mark and Spencers blouse and no longer fashionable George lappa.` Kehinde
page 9
In Buchi EMECHETA`s novel men transIorm women. They made them
like toys. So Buchi EMECHETA is Iull in all her novel. It seems she has got a
desire to answer to men or to revenge all her colleagues animates her.
Sometimes men are depicted in such way that you may not imagine.

Whereas, in Maru Bessie HEAD Iails to paint herselI. She relates all her
liIe story to the public. In her trilogy Maru, A Question of power, When rain
clouds gather, are said to be autobiographic. And many writers and researchers
are always criticizing these writers to be Ieminist. And they are said to be very
negative against men. But this can be understood due to his historical
backgrounds.
Bessie HEAD doesn`t give inIormation related to her date oI birth and
place oI birth etc. but what related to her parents no Iurther details is sometimes
given. Through Margaret CADEMORE, Bessie HEAD Iails to paints one halI oI
all her story to the public.


Since her arrival on Botswana 1964,when she was requiring inIormation
about her past that she will be told that by the Pietermaritzburg Child WelIare
Society:

"You were born out of the wedlock; your father's
particulars are unknown. Your mother was European
woman, Bessie Amelia Emery, who died on 13
September 1943 .It is possible from the file that she
was a South African citizen".
19


In Freudian interpretation Iictional characters are seen as split oII
Iragments oI their author`s ego. In other view they appear as versions oI
identities or alienated parts oI their writer`s identities.
So Margaret CADEMORE is seen as a Iictional character and at the same
time an autobiographical character because Bessie HEAD as Freud cannot
escape Irom their past.
It is anyway coming through. ThereIore Bessie HEAD hatred and passion
demoralize men and hatred towards men is automatically depicted in Maru.
Maru is similar to Chester who Iails to Iind out what he expected: AIrica to be
a homecoming place.
Chester like 'KEHINDE which means 'the one who come the second
Iinds a second trap into due to his naivety.
Long time blurred up by the London environment they thought AIrica has
still change but it has worsened. She declares in 'KEHINDE:

19
ATHIMS, SUE Chapter one oI P D THESIS On Bessie head Writing as an autobiography page
1..1964 HMM BHP)
8


"She took hold of herself. Surely was foolish to pine
for a country where she would always be made to feel
unwelcome. But then her homecoming had been
nothing like the way she had dreamed of it .She now
knew how naive she had been thrusting Albert
implicitly" (KEHINDE page 96)

Buchi EMECHETA`s writing`s style compare to New Tribe is purely
mixed. She uses the local dialects and English. While that in New Tribe she goes
beyond that writing perIect English as iI he is sending a letter to oIIicials. She
attests talk to her Iriend: 'Oh my God Moriammo you are murdering, the
English language.` (KEHINDE page )
She is reproaching her Iriend to kill the English language while that she
speaks. She uses an AIrican, Nigerian, and English tone while that in New Tribe
everything is perIect. The novel starts Irom a parishioner or the young curate
perIect english and it goes up to Iall down in AIrica where the English is
spoiled, mixed with the pidgins and then at the end take another step so as iI to
say 'Lets give to Caesar what belong to Caesar.` comes back in London.
Buchi EMECHETA succeeds to Iind Chester`s New Tribe that`s London.
She also shows him to do not Iorget his past .She has succeeded in painting our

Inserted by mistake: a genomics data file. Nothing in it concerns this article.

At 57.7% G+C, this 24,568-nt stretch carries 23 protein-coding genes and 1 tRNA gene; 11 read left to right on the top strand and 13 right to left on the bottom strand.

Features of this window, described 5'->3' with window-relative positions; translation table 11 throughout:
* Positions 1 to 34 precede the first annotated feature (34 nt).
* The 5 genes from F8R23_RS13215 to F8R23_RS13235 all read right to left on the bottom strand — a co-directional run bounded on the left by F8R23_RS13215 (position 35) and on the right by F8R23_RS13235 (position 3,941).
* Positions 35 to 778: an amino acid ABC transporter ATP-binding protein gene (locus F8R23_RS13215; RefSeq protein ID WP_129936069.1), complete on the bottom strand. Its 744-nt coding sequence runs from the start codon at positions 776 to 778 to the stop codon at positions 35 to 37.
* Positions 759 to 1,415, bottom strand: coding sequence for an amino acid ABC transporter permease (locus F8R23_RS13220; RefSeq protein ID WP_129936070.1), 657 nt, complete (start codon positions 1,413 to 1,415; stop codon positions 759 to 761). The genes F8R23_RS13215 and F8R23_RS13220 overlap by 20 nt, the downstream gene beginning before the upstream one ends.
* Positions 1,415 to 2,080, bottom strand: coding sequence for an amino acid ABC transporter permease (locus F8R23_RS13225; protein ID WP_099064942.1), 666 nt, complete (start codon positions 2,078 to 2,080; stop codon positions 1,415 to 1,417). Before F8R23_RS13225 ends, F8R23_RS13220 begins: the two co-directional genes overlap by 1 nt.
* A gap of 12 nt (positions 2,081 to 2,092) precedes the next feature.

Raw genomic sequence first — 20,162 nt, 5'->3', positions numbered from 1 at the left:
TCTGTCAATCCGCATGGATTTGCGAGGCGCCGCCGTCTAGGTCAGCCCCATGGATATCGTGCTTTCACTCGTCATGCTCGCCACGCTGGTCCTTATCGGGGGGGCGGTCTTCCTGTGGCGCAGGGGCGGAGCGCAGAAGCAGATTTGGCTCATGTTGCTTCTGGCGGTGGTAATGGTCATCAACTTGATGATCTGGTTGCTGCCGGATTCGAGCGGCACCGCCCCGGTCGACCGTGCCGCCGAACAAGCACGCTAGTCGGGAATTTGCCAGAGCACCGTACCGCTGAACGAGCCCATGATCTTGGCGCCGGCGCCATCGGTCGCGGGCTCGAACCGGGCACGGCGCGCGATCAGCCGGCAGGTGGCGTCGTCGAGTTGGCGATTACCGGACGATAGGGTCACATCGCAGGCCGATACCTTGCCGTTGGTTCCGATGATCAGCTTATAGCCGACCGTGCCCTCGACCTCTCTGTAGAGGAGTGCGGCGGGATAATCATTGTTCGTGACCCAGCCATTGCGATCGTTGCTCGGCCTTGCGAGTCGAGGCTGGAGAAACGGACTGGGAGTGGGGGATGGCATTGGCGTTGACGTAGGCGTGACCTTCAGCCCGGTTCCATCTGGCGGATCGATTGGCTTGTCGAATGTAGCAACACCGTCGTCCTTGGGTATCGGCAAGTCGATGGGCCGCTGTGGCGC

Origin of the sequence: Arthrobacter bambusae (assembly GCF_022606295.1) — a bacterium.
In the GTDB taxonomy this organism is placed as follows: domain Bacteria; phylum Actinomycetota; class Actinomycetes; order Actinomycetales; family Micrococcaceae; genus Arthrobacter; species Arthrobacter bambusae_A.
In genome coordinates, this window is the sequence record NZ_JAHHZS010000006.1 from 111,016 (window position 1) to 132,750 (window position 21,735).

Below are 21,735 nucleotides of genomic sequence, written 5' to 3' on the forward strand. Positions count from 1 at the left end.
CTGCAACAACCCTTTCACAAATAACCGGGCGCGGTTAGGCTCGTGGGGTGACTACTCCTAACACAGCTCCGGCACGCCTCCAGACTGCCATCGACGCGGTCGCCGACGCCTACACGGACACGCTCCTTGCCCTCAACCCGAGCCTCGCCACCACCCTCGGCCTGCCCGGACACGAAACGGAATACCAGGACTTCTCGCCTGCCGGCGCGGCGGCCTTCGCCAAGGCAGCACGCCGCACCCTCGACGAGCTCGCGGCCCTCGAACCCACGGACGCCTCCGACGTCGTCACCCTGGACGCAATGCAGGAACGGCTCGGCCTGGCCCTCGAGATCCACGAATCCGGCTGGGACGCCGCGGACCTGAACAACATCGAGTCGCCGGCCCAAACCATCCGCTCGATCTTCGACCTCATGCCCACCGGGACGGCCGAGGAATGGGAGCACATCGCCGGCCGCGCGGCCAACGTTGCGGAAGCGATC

two heroes by Ireeing their minds but also to Iree their communities.



9








CONCLUSION:







80

Long time oppressed, long time humiliated, black Irom all over the world
lives under the stress oI racism, colonialism, decolonisation, and globalisation.
To black people the word 'give up doesn`t exist in their vocabulary. They stand
ready to give their lives Ior AIrican`s Ireedom.
Today what is the legacy oI all these AIrican writers like Leopold S
SENGHOR, Aime CESAIRE, David DIOP, Leon G. DAMAS, Langston
HUGHES, Bessie HEAD, KRUMAH, Mariama BA, Wangari MASSAI, Ama
DARKO etc? Or shall we think that they were Iighting in vain?
No! The answer will be. Their only desires were one day AIrican people
will be united and will raise their heads up so as to not bend and to be proud oI
themselves. That`s why all oI them continued to Iight until their last breath.
They knew that the world wouldn`t stop at their Ieet. So it was a way to renew a
link between a mother and a son. They didn`t want to cut the embryos. They let
the blood Ilows in them and continue to dwell in their two bodies. What are we
supposed to do then? The young generation must seek Ior the truth and always
seek Ior the truth and continue their work.
That`s the reason why in the Iirst part oI the quest Ior identity, our work
Iocuses on the origins and the impacts oI the quest Ior identity in our heroes and
heroines. And the question is what motivates them to quest Ior their identity?
In the origins oI that quest Ior identity we Iind two main reasons that are
Iirst the desire to be Iree: Iree Irom slavery, Iree Irom colonisation, Iree Irom
white domination, Iree at every steps. Apart that desire to be Iree the second one
is a desire to answer the white man. AIrican people wanted to show that black is
not like its meaning but like the opposite.
81

ThereIore these two desires animate them so as to claim their identity. The
impacts also are many but we chose two mains just to reduce our level oI study:
the social exclusion and the lost oI identity. In the social exclusion we Iocus to
see aIter obtaining their Ireedom what will happen to our heroes Chester and
Margaret CADEMORE, will they be accepted by the society? Thus it`s the
society who rejects them and creates their Iirst isolation that leads to social
exclusion.
They won`t know where to go or what to do so, the next step is to quest